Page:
Dell to buy EMC in $67 billion record tech deal, aims for cloud market
By Greg Roumeliotis and Jim Finkle
(Reuters) - Computer-maker Dell Inc struck a deal on Monday to buy data storage company EMC Corp for $67 billion, setting a record in the technology industry, as it tries to transform itself into a giant in the fast-growing market for managing and storing corporate data.
The acquisition, the year's third-largest in all sectors, highlights the frenzy of dealmaking sweeping the economy, as big or mature companies take advantage of low interest rates to buy rivals as a way to spur growth.
The deal should help privately held Dell, the world's No. 3 computer maker, diversify from a stagnant consumer PC market and give it greater scale in the more profitable and faster-growing market for cloud-based data services.
That desire to reach beyond PCs - whose growth has been stopped in its tracks with the rise of mobile devices - echoes moves by Dell's big rivals. Hewlett-Packard Co, the No. 2 PC maker, is splitting off its computer and printer unit this year to focus on the corporate data business. IBM Corp sold its PC unit a decade ago.
By combining Dell's server businesses with EMC's storage and virtualization assets, the new, enlarged company will have a broader range of products to challenge Cisco Systems Inc, IBM and Hewlett-Packard in the areas of cloud computing, mobility and cyber security.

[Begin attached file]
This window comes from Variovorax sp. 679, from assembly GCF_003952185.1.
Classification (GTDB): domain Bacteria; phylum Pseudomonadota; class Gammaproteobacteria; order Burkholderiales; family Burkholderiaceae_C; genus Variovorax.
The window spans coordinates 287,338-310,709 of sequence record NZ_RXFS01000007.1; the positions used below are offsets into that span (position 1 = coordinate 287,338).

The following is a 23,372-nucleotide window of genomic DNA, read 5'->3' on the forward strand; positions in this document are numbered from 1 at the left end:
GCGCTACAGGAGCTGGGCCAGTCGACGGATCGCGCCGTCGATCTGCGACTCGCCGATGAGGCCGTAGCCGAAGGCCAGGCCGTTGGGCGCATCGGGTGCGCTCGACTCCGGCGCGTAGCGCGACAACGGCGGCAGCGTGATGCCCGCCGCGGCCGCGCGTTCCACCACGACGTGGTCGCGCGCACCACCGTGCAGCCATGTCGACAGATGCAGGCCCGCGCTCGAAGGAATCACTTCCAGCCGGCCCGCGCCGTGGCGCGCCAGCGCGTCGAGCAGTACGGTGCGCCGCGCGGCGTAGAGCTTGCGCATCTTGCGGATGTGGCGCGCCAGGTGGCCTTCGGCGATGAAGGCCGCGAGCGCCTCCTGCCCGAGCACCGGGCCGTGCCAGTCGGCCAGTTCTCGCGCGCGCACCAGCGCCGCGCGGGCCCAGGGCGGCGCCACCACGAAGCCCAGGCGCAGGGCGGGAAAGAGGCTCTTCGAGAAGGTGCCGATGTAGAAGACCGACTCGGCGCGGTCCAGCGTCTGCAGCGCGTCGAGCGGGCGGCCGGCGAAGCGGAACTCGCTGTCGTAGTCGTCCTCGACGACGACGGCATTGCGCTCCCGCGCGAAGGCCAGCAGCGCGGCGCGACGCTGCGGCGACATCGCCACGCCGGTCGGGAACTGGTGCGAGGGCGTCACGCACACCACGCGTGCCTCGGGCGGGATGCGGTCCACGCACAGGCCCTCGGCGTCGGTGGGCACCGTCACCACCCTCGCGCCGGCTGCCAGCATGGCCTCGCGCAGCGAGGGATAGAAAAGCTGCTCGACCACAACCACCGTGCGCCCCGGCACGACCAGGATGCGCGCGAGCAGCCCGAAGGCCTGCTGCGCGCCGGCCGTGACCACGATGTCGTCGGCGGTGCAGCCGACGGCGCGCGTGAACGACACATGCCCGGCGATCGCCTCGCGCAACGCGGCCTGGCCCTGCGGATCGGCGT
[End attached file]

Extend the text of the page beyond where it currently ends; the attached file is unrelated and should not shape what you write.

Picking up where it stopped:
"I don’t think either Dell or EMC were viable over the long run as a standalone; they really needed each other," said Eric Johnson, dean of the Owen Graduate School of Management at Vanderbilt University. "Dell was mostly on the consumer side, which is a terrible place to be. EMC had some enterprise products, but not the complete package."
The deal valued EMC at $33.15 a share as of the end of trading Friday. Dell will pay $24.05 per share in cash and will also give EMC shareholders a special stock that tracks the share price in VMWare Inc, the maker of cloud-based virtualization software majority-owned by EMC.
The stock market gave the deal a lukewarm response. EMC shares rose 1.8 percent to $28.36 after earlier jumping more than 2.5 percent. VMware shares plunged 7.8 percent to $72.48, decreasing the value of Dell's offer. Continued...